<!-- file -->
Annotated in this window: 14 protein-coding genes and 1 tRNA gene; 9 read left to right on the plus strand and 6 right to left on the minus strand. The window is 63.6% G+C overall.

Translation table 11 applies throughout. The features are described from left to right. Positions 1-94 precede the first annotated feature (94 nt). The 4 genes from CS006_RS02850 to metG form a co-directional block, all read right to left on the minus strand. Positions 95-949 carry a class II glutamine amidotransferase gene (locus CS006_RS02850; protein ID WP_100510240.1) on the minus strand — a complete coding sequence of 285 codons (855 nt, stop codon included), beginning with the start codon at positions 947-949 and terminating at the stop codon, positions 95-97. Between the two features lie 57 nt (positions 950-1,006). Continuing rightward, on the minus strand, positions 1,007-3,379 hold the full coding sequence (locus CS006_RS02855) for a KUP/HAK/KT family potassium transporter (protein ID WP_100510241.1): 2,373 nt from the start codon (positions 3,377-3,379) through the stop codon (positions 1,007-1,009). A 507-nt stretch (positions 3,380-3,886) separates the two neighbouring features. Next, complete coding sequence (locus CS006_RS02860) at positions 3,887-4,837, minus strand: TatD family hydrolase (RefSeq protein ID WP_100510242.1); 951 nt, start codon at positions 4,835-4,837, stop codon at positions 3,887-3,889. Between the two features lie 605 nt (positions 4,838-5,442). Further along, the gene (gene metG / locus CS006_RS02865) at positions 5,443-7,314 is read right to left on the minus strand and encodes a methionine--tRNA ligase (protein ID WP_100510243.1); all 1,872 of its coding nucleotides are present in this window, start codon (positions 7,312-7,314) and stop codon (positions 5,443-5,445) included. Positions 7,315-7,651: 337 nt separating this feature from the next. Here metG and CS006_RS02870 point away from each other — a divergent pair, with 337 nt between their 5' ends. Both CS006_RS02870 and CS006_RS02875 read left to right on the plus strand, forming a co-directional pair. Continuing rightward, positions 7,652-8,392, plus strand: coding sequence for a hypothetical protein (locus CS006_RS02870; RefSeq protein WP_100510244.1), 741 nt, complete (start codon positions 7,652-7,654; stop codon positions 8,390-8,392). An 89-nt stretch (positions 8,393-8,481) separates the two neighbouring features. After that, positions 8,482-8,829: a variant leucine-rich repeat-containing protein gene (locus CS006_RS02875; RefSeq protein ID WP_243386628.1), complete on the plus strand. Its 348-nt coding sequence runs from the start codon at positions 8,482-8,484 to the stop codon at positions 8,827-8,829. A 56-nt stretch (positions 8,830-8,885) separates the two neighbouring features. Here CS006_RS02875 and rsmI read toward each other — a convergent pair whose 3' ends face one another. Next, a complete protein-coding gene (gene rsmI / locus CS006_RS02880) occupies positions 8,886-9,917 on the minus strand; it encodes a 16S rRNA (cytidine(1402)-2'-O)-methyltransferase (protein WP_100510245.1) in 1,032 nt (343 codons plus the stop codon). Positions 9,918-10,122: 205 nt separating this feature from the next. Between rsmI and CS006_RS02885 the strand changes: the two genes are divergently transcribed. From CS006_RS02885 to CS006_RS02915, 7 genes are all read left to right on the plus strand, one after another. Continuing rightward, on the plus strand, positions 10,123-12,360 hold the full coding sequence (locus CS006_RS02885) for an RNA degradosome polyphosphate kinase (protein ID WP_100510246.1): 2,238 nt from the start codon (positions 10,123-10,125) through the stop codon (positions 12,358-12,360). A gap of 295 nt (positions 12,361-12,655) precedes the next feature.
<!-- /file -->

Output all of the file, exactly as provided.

Annotated in this window: 14 protein-coding genes and 1 tRNA gene; 9 read left to right on the plus strand and 6 right to left on the minus strand. The window is 63.6% G+C overall.

Translation table 11 applies throughout. The features are described from left to right. Positions 1-94 precede the first annotated feature (94 nt). The 4 genes from CS006_RS02850 to metG form a co-directional block, all read right to left on the minus strand. Positions 95-949 carry a class II glutamine amidotransferase gene (locus CS006_RS02850; protein ID WP_100510240.1) on the minus strand — a complete coding sequence of 285 codons (855 nt, stop codon included), beginning with the start codon at positions 947-949 and terminating at the stop codon, positions 95-97. Between the two features lie 57 nt (positions 950-1,006). Continuing rightward, on the minus strand, positions 1,007-3,379 hold the full coding sequence (locus CS006_RS02855) for a KUP/HAK/KT family potassium transporter (protein ID WP_100510241.1): 2,373 nt from the start codon (positions 3,377-3,379) through the stop codon (positions 1,007-1,009). A 507-nt stretch (positions 3,380-3,886) separates the two neighbouring features. Next, complete coding sequence (locus CS006_RS02860) at positions 3,887-4,837, minus strand: TatD family hydrolase (RefSeq protein ID WP_100510242.1); 951 nt, start codon at positions 4,835-4,837, stop codon at positions 3,887-3,889. Between the two features lie 605 nt (positions 4,838-5,442). Further along, the gene (gene metG / locus CS006_RS02865) at positions 5,443-7,314 is read right to left on the minus strand and encodes a methionine--tRNA ligase (protein ID WP_100510243.1); all 1,872 of its coding nucleotides are present in this window, start codon (positions 7,312-7,314) and stop codon (positions 5,443-5,445) included. Positions 7,315-7,651: 337 nt separating this feature from the next. Here metG and CS006_RS02870 point away from each other — a divergent pair, with 337 nt between their 5' ends. Both CS006_RS02870 and CS006_RS02875 read left to right on the plus strand, forming a co-directional pair. Continuing rightward, positions 7,652-8,392, plus strand: coding sequence for a hypothetical protein (locus CS006_RS02870; RefSeq protein WP_100510244.1), 741 nt, complete (start codon positions 7,652-7,654; stop codon positions 8,390-8,392). An 89-nt stretch (positions 8,393-8,481) separates the two neighbouring features. After that, positions 8,482-8,829: a variant leucine-rich repeat-containing protein gene (locus CS006_RS02875; RefSeq protein ID WP_243386628.1), complete on the plus strand. Its 348-nt coding sequence runs from the start codon at positions 8,482-8,484 to the stop codon at positions 8,827-8,829. A 56-nt stretch (positions 8,830-8,885) separates the two neighbouring features. Here CS006_RS02875 and rsmI read toward each other — a convergent pair whose 3' ends face one another. Next, a complete protein-coding gene (gene rsmI / locus CS006_RS02880) occupies positions 8,886-9,917 on the minus strand; it encodes a 16S rRNA (cytidine(1402)-2'-O)-methyltransferase (protein WP_100510245.1) in 1,032 nt (343 codons plus the stop codon). Positions 9,918-10,122: 205 nt separating this feature from the next. Between rsmI and CS006_RS02885 the strand changes: the two genes are divergently transcribed. From CS006_RS02885 to CS006_RS02915, 7 genes are all read left to right on the plus strand, one after another. Continuing rightward, on the plus strand, positions 10,123-12,360 hold the full coding sequence (locus CS006_RS02885) for an RNA degradosome polyphosphate kinase (protein ID WP_100510246.1): 2,238 nt from the start codon (positions 10,123-10,125) through the stop codon (positions 12,358-12,360). A gap of 295 nt (positions 12,361-12,655) precedes the next feature.